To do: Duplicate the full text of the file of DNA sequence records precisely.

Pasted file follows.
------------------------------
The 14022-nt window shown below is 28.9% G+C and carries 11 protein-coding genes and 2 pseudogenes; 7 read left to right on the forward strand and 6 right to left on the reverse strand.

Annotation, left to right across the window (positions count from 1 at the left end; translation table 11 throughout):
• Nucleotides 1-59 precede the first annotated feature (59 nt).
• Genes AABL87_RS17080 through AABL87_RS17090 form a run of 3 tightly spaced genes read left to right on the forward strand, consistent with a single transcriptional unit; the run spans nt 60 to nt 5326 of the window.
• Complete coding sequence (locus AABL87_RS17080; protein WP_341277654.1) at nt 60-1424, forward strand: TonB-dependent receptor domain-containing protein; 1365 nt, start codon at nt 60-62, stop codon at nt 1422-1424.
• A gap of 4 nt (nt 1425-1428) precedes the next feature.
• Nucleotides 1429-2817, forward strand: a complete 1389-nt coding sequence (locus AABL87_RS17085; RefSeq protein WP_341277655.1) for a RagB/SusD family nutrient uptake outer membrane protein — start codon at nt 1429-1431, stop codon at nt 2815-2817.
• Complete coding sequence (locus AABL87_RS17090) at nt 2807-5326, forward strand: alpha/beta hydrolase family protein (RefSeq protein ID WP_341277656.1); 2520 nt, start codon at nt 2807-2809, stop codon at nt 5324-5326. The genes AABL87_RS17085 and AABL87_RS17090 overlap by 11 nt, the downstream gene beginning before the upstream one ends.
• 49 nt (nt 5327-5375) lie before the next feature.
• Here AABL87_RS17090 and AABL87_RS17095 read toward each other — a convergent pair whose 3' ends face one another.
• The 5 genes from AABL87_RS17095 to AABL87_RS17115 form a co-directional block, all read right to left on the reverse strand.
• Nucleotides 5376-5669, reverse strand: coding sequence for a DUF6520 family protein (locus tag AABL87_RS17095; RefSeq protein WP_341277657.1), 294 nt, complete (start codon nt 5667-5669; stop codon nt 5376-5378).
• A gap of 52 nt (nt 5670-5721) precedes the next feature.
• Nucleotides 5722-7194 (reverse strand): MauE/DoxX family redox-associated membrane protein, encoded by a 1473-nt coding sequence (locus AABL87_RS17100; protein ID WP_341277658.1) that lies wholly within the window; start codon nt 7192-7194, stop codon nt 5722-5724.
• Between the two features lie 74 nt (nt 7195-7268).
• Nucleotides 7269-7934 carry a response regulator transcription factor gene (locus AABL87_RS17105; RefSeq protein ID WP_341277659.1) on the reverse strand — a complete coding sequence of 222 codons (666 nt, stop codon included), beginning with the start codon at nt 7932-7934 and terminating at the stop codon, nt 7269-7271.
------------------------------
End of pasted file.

The 14022-nt window shown below is 28.9% G+C and carries 11 protein-coding genes and 2 pseudogenes; 7 read left to right on the forward strand and 6 right to left on the reverse strand.

Annotation, left to right across the window (positions count from 1 at the left end; translation table 11 throughout):
• Nucleotides 1-59 precede the first annotated feature (59 nt).
• Genes AABL87_RS17080 through AABL87_RS17090 form a run of 3 tightly spaced genes read left to right on the forward strand, consistent with a single transcriptional unit; the run spans nt 60 to nt 5326 of the window.
• Complete coding sequence (locus AABL87_RS17080; protein WP_341277654.1) at nt 60-1424, forward strand: TonB-dependent receptor domain-containing protein; 1365 nt, start codon at nt 60-62, stop codon at nt 1422-1424.
• A gap of 4 nt (nt 1425-1428) precedes the next feature.
• Nucleotides 1429-2817, forward strand: a complete 1389-nt coding sequence (locus AABL87_RS17085; RefSeq protein WP_341277655.1) for a RagB/SusD family nutrient uptake outer membrane protein — start codon at nt 1429-1431, stop codon at nt 2815-2817.
• Complete coding sequence (locus AABL87_RS17090) at nt 2807-5326, forward strand: alpha/beta hydrolase family protein (RefSeq protein ID WP_341277656.1); 2520 nt, start codon at nt 2807-2809, stop codon at nt 5324-5326. The genes AABL87_RS17085 and AABL87_RS17090 overlap by 11 nt, the downstream gene beginning before the upstream one ends.
• 49 nt (nt 5327-5375) lie before the next feature.
• Here AABL87_RS17090 and AABL87_RS17095 read toward each other — a convergent pair whose 3' ends face one another.
• The 5 genes from AABL87_RS17095 to AABL87_RS17115 form a co-directional block, all read right to left on the reverse strand.
• Nucleotides 5376-5669, reverse strand: coding sequence for a DUF6520 family protein (locus tag AABL87_RS17095; RefSeq protein WP_341277657.1), 294 nt, complete (start codon nt 5667-5669; stop codon nt 5376-5378).
• A gap of 52 nt (nt 5670-5721) precedes the next feature.
• Nucleotides 5722-7194 (reverse strand): MauE/DoxX family redox-associated membrane protein, encoded by a 1473-nt coding sequence (locus AABL87_RS17100; protein ID WP_341277658.1) that lies wholly within the window; start codon nt 7192-7194, stop codon nt 5722-5724.
• Between the two features lie 74 nt (nt 7195-7268).
• Nucleotides 7269-7934 carry a response regulator transcription factor gene (locus AABL87_RS17105; RefSeq protein ID WP_341277659.1) on the reverse strand — a complete coding sequence of 222 codons (666 nt, stop codon included), beginning with the start codon at nt 7932-7934 and terminating at the stop codon, nt 7269-7271.